Endocrine Abstracts (2013) 31 P126 | DOI: 10.1530/endoabs.31.P126

Title: A case of primary hypoadrenalism secondary to amyloidosis

John Watkins, Alice Verran, Saboor Aftab, Harpal Randeva, Tom Barber & Narendra Reddy


University of Warwick, Coventry, UK.


Introduction: Endocrinopathy is frequently seen in systemic amyloidosis and commonly involves thyroid and gonads. We report a case of primary adrenal failure secondary to systemic light chain amyloidosis (AL), involving kidney, liver, spleen, gut, nerves and tongue.

Case: A 42-year-old Somalian lady presented with 2-year history of lethargy, febrile episodes and 21 kg weight loss. Investigations showed increase in serum lambda light chain 103 mg/l (5.7–26.3), paraproteinaemia (7 g/l), 8% plasma cells on bone marrow aspirate and a diagnosis of lambda light chain secreting plasma cell dyscrasia was made. She subsequently developed renal failure and renal biopsy confirmed systemic amyloid light chain (AL) amyloidosis. CTDa chemotherapy (attenuated cyclophosphamide, thalidomide, dexamethasone) was initiated. She further developed macroglossia, peripheral and autonomic neuropathy and altered bowel habits. Amyloidosis was further confirmed on duodenal biopsy and serum amyloid protien (SAP) scintigraphy, demonstrating moderate total body amyloid load including liver and spleen.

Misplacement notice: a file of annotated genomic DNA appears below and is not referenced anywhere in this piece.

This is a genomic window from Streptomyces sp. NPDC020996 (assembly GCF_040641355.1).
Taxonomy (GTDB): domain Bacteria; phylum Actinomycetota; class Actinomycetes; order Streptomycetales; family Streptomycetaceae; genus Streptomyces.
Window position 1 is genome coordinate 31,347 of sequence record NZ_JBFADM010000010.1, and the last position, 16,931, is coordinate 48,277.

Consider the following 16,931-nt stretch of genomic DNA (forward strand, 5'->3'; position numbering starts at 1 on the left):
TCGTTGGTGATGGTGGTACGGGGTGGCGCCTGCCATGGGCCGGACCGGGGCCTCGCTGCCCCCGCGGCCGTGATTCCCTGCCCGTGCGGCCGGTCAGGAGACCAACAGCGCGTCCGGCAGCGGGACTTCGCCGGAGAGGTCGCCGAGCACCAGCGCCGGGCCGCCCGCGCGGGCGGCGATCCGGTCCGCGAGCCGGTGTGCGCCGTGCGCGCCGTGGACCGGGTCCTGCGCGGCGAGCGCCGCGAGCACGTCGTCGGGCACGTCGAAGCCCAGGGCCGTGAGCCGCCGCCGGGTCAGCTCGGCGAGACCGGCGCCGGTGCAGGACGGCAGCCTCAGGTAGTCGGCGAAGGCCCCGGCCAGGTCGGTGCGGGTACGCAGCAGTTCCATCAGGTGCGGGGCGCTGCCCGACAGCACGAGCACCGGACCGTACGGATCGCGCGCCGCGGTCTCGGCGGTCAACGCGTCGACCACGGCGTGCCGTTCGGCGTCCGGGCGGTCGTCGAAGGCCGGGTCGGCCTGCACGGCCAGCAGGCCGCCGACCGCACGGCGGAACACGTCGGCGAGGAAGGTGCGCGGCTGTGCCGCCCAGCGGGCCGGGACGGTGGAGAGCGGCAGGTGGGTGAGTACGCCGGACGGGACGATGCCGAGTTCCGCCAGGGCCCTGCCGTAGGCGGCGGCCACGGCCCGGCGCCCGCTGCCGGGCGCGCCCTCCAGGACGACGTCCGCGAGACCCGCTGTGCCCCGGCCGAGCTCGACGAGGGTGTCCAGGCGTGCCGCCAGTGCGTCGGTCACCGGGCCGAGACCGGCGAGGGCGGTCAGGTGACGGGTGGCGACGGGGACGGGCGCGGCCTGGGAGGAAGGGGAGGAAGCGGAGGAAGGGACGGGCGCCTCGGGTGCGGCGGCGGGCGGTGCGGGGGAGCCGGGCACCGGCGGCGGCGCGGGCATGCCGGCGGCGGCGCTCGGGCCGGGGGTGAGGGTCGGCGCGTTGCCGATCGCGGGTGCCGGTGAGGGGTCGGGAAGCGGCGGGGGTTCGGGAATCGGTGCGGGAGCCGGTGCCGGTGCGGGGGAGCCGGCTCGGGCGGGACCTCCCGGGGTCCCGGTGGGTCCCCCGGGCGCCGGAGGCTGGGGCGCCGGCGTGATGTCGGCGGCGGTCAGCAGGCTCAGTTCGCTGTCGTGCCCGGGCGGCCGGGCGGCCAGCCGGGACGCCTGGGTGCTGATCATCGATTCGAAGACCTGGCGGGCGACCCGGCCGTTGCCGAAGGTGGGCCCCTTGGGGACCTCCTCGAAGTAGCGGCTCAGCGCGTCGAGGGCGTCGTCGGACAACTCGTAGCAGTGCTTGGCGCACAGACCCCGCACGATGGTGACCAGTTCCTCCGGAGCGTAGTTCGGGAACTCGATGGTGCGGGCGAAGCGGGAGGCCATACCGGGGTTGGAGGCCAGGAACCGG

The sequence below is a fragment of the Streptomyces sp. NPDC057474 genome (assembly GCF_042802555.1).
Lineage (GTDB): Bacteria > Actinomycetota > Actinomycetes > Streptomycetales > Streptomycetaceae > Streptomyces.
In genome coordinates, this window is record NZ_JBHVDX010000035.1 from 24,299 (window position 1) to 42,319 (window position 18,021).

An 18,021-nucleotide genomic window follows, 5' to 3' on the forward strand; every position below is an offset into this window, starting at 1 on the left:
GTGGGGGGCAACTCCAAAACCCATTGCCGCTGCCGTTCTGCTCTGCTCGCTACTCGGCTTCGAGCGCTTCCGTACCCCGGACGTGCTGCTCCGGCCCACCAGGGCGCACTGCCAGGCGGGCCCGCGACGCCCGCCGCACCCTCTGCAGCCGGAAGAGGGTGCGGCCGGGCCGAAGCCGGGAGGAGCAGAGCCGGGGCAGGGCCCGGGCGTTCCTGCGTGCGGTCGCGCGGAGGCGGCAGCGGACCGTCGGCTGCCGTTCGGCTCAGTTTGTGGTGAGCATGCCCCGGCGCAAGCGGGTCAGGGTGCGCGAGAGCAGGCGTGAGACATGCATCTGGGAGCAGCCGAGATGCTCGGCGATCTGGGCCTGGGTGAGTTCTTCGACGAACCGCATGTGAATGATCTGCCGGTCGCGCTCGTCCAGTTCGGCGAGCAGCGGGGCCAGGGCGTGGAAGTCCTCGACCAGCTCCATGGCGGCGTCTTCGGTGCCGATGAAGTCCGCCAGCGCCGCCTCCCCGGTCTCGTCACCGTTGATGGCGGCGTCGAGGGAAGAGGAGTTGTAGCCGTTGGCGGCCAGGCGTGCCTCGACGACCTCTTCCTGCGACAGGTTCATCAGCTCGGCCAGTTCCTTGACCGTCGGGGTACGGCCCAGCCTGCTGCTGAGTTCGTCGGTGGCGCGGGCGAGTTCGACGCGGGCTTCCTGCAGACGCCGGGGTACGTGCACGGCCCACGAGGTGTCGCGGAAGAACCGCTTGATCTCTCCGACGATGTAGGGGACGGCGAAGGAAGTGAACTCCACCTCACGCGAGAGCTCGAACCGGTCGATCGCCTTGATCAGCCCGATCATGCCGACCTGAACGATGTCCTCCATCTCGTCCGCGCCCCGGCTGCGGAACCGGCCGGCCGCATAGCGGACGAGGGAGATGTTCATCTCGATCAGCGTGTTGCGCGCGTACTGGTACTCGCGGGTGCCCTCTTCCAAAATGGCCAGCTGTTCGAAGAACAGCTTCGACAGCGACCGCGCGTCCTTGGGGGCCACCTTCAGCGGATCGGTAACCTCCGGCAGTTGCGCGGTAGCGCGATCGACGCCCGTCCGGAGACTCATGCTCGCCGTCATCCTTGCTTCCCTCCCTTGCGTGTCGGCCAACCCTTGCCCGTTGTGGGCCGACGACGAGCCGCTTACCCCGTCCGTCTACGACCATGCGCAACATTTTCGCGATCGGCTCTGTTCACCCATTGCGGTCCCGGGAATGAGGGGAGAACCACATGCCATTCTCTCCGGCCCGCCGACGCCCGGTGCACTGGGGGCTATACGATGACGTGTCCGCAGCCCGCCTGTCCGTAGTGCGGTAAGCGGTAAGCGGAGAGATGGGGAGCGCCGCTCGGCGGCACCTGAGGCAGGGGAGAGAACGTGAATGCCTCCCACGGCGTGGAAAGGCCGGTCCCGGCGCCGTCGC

Two years later, she was admitted following cardiac arrest from neutropaenic sepsis and renal failure requiring external cardio-pulmonary support. Hypotension did not resolve (mean BP: 76/44 mmHg) despite overall recovery through resolution of sepsis and renal failure (haemodialysis). Hypoadrenalism was clinically suspected and was confirmed through short synacthen test (60 min cortisol response: 128 nmol/l). Hypotension resolved (Mean BP:126/80 mmHg) on parenteral hydrocortisone (400 mg/day) and oral fludrocortisone (50 μg/day).

Progress: A normal pituitary scan and an appropriate pituitary response (IGF1 16.3 (13–37 nmol/l), LH <1 (2–12 IU), FSH <1 (2–10 IU), TSH 1.05 (0.35–6 mU/l), T4 13.5 (9–26 pmol/l), ACTH 17.4 (<46.1 ng/l), prolactin 881 (<600 mu/l)) ruled out secondary hypoadrenalism. She is haemodialysis dependent and is currently stable on oral hydrocortisone (20 mg/day) and fludrocortisone (50 μg/day).

Conclusion: Diagnosis of adrenal insufficiency can be challenging in critically ill patients diagnosed with conditions involving multiple organs, such as systemic amyloidosis. High degree of clinical suspicion is needed to prevent this potentially fatal condition, as endocrine dysfunction in systemic amyloidosis is more frequent than it was once thought.

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